Researchers Develop Ultra-tunable Bistable Structures for Universal Robotic Applications

Date:14-04-2023   |   【Print】 【close

Bistable structures in nature are unparalleled for their fast response and force amplification even with the minutest physical stimulation. 

Harnessing bistability and instability to rapidly release the stored energy in bistable structures could bring high performances to robots, e.g., high-speed locomotion, adaptive sensing, fast grasping, etc. 

However, current works on bistable structures mainly focus on their stable states, while promising intermediate states with a large range of tunable energy barriers are missing. 

Recently, a research team led by Dr. LI Yingtian from the Shenzhen Institute of Advanced Technology (SIAT) of the Chinese Academy of Sciences has proposed a type of ultra-tunable bistable structure with programable energy barriers and trigger forces of orders of magnitude differences. The structures can also be customized with varied geometry configurations, dimensions, materials, and actuation methods for various robotic applications. 

This work was published in Cell Reports Physical Science on April 18. 

The reported bistable structure was fabricated by folding a sheet material to a specific crease pattern and possesses a stable state, a metastable state, and enormous intermediate states. When the bistable structure transitions from its metastable state to the stable state, there exists a critical point, where the stored strain energy reaches its maximum value, and the fast snap-through starts. In this work, the enormous intermediate states with programmable energy barriers before the bistable structure reaches its critical point was reported.  

By reshaping the structure from the metastable state to any intermediate state, the energy barrier decreases, meaning that smaller external stimulations are required to trigger the fast snap-through of the bistable structures. As the energy barrier keeps decreasing, the required external stimulation could get more and more delicate. That is how the researchers achieved a large range of adjustable trigger forces of the proposed controllable bistable structure. 

To demonstrate the tunibility of the proposed structure, the researchers conducted a series of experiments and illustrated that the trigger force of a single structure can be tuned to 0.1% of its maximum value, while the lifted weight difference exceeds 107 times using grippers fabricated by the proposed structures with different design parameters.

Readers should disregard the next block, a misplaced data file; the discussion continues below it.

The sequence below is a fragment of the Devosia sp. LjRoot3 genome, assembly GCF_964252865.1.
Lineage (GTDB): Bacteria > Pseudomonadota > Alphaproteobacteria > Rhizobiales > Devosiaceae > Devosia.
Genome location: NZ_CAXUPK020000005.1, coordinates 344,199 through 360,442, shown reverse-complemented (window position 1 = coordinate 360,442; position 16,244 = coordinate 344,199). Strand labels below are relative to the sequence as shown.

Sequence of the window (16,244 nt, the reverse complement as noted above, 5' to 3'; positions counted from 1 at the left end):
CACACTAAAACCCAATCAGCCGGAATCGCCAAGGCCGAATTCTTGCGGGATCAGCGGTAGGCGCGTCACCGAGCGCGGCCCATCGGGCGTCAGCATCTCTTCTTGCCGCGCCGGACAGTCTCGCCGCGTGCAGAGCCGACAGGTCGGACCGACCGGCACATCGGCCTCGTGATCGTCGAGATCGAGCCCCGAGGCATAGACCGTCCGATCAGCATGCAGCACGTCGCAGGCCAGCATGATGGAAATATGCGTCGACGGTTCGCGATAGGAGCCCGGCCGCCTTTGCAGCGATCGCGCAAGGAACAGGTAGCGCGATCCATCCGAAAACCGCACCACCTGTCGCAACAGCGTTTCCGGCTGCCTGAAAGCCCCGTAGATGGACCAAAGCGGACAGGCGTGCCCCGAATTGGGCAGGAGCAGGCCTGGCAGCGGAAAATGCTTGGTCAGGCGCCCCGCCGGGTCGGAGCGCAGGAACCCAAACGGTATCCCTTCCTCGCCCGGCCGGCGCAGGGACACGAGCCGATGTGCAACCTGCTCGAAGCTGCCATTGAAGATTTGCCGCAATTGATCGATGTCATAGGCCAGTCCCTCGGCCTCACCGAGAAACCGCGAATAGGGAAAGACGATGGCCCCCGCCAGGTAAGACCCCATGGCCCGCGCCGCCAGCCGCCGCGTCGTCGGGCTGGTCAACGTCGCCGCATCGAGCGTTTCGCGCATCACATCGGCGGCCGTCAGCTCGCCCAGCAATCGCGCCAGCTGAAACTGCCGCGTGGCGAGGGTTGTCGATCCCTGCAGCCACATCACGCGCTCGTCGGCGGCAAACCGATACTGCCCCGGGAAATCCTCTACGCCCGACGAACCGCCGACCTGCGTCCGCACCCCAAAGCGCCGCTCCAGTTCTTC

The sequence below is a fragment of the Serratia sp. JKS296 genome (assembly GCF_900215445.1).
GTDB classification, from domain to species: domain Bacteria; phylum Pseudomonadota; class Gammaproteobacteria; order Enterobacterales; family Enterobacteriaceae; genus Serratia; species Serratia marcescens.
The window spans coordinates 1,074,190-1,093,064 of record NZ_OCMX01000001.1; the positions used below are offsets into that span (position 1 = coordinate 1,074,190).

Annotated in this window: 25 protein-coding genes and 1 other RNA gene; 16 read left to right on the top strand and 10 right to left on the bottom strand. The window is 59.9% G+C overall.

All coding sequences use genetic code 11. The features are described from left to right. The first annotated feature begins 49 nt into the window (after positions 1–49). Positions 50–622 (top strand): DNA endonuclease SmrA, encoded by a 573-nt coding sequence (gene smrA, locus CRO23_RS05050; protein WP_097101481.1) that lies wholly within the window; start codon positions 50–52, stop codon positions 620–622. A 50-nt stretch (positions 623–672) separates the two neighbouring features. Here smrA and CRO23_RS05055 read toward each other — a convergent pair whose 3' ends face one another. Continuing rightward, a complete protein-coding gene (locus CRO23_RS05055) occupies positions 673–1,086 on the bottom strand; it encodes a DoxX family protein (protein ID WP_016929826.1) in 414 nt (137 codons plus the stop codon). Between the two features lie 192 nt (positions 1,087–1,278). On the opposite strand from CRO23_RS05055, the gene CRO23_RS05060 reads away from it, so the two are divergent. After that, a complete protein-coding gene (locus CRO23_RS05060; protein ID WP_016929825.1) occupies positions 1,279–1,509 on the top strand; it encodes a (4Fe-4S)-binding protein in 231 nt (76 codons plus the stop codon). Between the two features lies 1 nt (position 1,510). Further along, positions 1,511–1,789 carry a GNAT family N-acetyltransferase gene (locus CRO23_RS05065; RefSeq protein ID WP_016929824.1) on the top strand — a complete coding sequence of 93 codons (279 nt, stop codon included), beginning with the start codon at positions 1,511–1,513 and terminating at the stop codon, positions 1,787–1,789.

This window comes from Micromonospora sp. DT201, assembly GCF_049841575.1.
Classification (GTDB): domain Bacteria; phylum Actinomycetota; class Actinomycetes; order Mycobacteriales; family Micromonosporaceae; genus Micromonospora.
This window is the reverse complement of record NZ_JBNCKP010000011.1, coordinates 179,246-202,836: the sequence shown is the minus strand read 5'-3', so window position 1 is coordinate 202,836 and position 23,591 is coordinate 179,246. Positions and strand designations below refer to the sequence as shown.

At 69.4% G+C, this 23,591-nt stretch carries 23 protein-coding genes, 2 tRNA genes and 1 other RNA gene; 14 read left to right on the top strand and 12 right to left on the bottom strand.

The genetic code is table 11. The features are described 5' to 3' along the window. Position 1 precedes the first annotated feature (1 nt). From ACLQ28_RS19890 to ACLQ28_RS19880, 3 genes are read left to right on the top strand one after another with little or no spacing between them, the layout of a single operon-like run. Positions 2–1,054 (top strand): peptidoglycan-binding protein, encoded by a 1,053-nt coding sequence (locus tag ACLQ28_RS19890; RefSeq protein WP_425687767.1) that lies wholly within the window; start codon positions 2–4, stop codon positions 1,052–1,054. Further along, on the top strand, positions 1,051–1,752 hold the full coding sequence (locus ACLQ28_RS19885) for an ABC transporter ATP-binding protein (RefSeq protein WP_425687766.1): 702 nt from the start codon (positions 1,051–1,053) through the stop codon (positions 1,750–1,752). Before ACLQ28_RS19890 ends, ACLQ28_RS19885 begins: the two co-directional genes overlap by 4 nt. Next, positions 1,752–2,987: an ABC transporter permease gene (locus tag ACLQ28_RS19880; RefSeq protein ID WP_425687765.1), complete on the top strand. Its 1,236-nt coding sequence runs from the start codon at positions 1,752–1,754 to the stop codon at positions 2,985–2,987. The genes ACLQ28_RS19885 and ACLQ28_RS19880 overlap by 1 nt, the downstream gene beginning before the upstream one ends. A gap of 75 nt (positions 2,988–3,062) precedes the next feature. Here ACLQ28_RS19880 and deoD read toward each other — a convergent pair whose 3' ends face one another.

"We can tune the structure to an ultra-sensitive state so that it will respond to a minute stimulation as gentle as a touch of a flying bee, while we could also set the structure to an insensitive state that even a steal ball weight 110g cannot break its energy barrier." Said Dr. LI. 

To validate the potentials of the structure in diverse applications, various prototypes were developed, including a robotic flytrap, grippers, a jumper, a swimmer, a thermal switch, and a sorting system. The prototypes demonstrate that the robotic flytrap with a sensitive “pistil” can be triggered by physical stimulation in 10 ms; the bistable catcher can capture a high-speed (10 m/s) table tennis ball; and the minimal jumper reaches a height exceeding 24 times of its body height, etc. 

"We are happy to find out our proposed structure could be used in such a wide range of applications, which demonstrates superior performances," said Dr. LI, "this work could broaden the frontiers of bistable structure design and leads a way to future design in robotics, biomedical engineering, architecture, and kinetic art." 


Schematic of the proposed ultra-tunable bistable structure.(Image by Dr. LI Yingtian) 

Vedio 1. Demonstration of ultra-sensitive force detection and fast response properties. This video demonstrates that the proposed structure can be triggered by a droplet and flying bees when adjusted to intermediate states with super-low energy barriers. Vedio by Dr. LI Yingtian)

Vedio 2. A robotic flytrap. This video shows that the ultra-sensitive “pistil” can immediately respond to a soft touch of a flying bee in 10 ms, and then the “lobes” can close themselves to trap the bees and then reopen to set them free.  (Vedio by Dr. LI Yingtian) 



Media Contact:ZHANG Xiaomin